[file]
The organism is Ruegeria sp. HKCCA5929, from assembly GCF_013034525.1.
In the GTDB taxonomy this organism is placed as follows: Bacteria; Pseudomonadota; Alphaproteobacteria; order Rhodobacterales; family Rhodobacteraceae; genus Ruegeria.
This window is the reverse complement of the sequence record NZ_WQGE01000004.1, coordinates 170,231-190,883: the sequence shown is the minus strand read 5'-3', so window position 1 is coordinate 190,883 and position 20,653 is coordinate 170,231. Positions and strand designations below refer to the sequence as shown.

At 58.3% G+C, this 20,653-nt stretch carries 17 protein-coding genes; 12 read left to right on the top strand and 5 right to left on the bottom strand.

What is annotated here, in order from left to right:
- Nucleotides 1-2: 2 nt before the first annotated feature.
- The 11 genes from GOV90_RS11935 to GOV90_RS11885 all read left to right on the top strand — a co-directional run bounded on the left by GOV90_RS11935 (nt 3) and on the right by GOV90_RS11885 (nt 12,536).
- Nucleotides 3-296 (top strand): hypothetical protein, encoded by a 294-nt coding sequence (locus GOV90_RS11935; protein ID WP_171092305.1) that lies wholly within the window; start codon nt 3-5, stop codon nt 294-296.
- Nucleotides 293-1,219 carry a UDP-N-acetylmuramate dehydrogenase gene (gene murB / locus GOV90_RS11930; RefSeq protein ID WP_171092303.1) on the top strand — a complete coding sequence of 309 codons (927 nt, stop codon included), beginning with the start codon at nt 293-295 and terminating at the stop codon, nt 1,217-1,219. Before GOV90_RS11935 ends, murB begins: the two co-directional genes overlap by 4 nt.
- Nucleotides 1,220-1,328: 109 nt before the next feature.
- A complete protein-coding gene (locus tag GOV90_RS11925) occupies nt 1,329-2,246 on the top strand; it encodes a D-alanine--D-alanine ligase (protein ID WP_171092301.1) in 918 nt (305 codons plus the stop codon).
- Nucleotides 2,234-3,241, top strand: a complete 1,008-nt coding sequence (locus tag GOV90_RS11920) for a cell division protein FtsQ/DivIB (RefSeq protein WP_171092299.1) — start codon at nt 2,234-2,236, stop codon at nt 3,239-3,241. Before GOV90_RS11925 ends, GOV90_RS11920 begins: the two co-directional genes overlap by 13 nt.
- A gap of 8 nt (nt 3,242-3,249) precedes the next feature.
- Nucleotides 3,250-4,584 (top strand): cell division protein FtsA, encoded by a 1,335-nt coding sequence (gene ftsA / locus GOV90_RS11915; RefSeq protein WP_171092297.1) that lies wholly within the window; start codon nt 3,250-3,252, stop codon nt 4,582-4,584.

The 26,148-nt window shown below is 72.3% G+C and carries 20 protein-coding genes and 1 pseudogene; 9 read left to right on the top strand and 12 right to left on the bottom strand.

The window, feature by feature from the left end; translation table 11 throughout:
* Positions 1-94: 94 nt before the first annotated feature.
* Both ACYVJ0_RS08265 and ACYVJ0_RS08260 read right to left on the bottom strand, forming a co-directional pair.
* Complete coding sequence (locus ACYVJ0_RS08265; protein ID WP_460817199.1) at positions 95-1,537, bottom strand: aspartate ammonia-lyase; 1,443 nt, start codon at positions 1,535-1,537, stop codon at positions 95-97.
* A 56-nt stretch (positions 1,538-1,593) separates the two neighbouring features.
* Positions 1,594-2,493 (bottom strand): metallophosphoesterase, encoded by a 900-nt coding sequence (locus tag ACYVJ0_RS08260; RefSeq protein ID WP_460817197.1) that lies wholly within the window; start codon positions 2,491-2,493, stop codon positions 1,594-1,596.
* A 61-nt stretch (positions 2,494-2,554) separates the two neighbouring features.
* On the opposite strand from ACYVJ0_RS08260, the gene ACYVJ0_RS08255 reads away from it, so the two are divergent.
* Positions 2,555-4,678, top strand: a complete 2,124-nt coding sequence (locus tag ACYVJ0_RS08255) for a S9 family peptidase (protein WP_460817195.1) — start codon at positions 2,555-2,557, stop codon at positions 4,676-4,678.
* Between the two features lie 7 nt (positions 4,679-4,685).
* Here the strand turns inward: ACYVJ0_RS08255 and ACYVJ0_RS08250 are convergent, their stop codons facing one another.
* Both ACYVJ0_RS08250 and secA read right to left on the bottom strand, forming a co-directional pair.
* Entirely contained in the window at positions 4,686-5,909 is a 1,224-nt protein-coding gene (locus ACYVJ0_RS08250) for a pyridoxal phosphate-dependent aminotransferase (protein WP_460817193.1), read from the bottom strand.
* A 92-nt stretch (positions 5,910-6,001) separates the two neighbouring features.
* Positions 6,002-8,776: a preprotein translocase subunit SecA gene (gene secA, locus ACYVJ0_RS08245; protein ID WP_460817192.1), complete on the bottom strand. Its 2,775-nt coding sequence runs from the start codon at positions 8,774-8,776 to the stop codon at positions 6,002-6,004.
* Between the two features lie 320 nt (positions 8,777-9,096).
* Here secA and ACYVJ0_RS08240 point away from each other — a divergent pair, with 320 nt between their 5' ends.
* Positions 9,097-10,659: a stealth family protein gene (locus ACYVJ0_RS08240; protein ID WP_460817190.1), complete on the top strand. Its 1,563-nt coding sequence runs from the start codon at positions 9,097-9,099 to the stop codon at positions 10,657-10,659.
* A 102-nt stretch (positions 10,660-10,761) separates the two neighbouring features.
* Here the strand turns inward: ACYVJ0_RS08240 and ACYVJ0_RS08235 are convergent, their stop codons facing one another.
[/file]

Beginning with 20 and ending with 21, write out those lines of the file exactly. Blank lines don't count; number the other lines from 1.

* A 56-nt stretch (positions 1,538-1,593) separates the two neighbouring features.
* Positions 1,594-2,493 (bottom strand): metallophosphoesterase, encoded by a 900-nt coding sequence (locus tag ACYVJ0_RS08260; RefSeq protein ID WP_460817197.1) that lies wholly within the window; start codon positions 2,491-2,493, stop codon positions 1,594-1,596.